“Is there an answer to the question of why bad things happen to good people? That depends on what we mean by ‘answer’. If we mean ‘Is there an explanation which will make sense of it all?’… then there probably is no satisfying answer. We can offer learned explanations, but in the end, when we have covered all the squares on the game board and are feeling very proud of our cleverness, the pain and the anguish and the sense of unfairness will still be there. But the word ‘answer’ can also mean ‘response’ as well as ‘explanation,’ and in that sense, there may well be a satisfying answer to the tragedies in our lives. The response would be Job’s response in MacLeish’s version of the biblical story—to forgive the world for not being perfect, to forgive God for not making a better world, to reach out to the people around us, and to go on living despite it all” (p.147).
Even if we do not have a full control of the bad situation that strikes us, it is solely with us that resides the choice if we open ourselves to the help that is being given to us or simply reject it. God certainly keeps inviting us to do our part so that we might continue receiving the utmost of that help. Kushner writes:
“The conventional explanation, that God sends us the burden because He knows that we are strong enough to handle it, has it all wrong. Fate, not God, sends us the problem. When we try to deal with it, we find out that we are not strong. We are weak; we get tired, we get angry, overwhelmed. We begin to wonder how we will ever make it through all the years. But when we reach the limits of our own strength and courage, something unexpected happens. We find reinforcement coming from a source outside ourselves. And in the knowledge that we are not alone, that God is on our side, we manage to go on” (p.129).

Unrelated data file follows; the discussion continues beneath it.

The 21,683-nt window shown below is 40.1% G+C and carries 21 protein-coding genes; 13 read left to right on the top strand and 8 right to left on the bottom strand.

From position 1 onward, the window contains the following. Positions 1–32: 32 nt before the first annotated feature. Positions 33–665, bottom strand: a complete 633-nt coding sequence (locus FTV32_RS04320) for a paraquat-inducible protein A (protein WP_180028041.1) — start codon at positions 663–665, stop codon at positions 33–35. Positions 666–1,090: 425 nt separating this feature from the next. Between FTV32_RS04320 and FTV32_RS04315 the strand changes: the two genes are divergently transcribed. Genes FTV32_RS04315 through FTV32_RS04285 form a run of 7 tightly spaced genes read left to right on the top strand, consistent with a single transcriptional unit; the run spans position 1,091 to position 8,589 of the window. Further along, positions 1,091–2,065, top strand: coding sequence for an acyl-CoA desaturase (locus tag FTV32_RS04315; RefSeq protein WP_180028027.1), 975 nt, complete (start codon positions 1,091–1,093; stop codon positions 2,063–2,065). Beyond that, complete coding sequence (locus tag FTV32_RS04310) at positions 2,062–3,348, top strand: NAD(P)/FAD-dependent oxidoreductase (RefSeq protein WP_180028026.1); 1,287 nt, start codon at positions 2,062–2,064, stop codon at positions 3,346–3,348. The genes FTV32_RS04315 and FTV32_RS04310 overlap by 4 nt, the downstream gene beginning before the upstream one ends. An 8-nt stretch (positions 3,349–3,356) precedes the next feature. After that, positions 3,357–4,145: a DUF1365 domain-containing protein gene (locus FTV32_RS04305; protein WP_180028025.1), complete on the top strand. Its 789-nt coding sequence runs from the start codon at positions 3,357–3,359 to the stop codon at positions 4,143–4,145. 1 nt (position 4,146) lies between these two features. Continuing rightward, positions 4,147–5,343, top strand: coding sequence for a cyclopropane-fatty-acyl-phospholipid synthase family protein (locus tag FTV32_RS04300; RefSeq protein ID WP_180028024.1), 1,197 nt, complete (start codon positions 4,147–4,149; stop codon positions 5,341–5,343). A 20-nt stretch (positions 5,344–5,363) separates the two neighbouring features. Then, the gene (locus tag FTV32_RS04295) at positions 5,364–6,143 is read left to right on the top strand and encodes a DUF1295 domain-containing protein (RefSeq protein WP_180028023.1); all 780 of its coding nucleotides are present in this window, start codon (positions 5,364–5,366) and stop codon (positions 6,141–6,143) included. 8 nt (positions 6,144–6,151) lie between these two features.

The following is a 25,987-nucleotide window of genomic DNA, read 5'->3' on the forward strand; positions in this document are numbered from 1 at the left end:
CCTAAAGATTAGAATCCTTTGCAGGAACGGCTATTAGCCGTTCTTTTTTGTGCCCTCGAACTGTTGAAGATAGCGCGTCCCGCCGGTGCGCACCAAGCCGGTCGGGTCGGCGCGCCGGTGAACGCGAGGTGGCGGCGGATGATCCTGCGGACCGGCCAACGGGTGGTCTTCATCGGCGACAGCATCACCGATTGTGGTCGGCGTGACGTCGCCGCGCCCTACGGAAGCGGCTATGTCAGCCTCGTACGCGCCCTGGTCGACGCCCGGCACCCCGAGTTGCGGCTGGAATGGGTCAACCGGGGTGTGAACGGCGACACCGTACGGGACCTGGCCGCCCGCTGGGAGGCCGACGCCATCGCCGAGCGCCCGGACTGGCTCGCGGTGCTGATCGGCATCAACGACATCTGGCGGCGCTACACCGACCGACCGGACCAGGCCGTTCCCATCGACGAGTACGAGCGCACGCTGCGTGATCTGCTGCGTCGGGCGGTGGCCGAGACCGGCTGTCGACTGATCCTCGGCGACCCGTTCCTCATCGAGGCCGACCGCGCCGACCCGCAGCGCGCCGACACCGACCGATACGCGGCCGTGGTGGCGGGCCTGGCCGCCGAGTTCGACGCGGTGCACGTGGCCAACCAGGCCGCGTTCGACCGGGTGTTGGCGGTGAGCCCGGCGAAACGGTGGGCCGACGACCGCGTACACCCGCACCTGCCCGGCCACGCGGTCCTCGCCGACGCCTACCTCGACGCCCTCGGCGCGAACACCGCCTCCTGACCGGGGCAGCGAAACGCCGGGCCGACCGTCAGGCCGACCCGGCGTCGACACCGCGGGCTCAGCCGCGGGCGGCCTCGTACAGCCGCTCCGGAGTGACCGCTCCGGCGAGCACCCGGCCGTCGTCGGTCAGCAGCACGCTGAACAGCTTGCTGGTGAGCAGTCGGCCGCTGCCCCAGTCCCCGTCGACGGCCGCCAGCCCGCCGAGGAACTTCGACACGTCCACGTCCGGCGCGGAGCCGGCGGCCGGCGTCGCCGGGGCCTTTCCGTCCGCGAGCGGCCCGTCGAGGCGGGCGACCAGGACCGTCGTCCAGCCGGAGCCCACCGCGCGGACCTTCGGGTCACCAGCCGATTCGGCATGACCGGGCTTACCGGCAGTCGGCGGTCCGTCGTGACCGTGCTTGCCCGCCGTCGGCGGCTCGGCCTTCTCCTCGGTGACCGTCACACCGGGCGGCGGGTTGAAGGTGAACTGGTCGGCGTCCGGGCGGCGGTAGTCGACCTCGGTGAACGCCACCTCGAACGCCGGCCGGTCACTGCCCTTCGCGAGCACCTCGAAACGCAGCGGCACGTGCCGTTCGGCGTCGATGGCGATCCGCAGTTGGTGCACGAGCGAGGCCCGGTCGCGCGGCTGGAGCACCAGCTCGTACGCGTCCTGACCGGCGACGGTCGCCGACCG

Thus, Kushner’s book liberated me and my patients, families and staff members I try to serve, from faulty reasons explaining why one might not get what s/he is praying for, such as I don’t deserve it, I didn’t pray hard enough, God knows better than I what is best for me, someone worthy was praying for the opposite result, God doesn’t hear prayers and there is no God.
Instead, let us pray for connecting ourselves with other people. Kushner writes:
“One goes to a religious service, one recites the traditional prayers, not in order to find God (there are plenty of other places where He can be found), but to find a congregation, to find people with whom you can share that which means the most to you. From that point of view, just being able to pray helps, whether your prayer changes the world outside you or not” (pp 121-122).
Then we can also ask God to strengthen our character so that we can deal with the adversity that we are facing.
“People who pray for miracles usually don’t get miracles. … But people who pray for courage, for strength to bear the unbearable, for the grace to remember what they have left instead of what they have lost, very often find their prayers answered” (p.125).
Is my pastoral presence facilitating the fact that God, in front of “the [neutral] facts of life and death” (p.138), can still provide us with that much-needed strength to face reality? If it does, then I am walking in the right direction. If not let me read Rabbi Kushner’s book for my daily pastoral examination of conscience, let it speak to me and then go out and let suffering people keep teaching me how I should listen to them through my God-given closeness, tenderness and compassion.
Be pleased, O God, to deliver me! O LORD, make haste to help me! (Ps 70:1).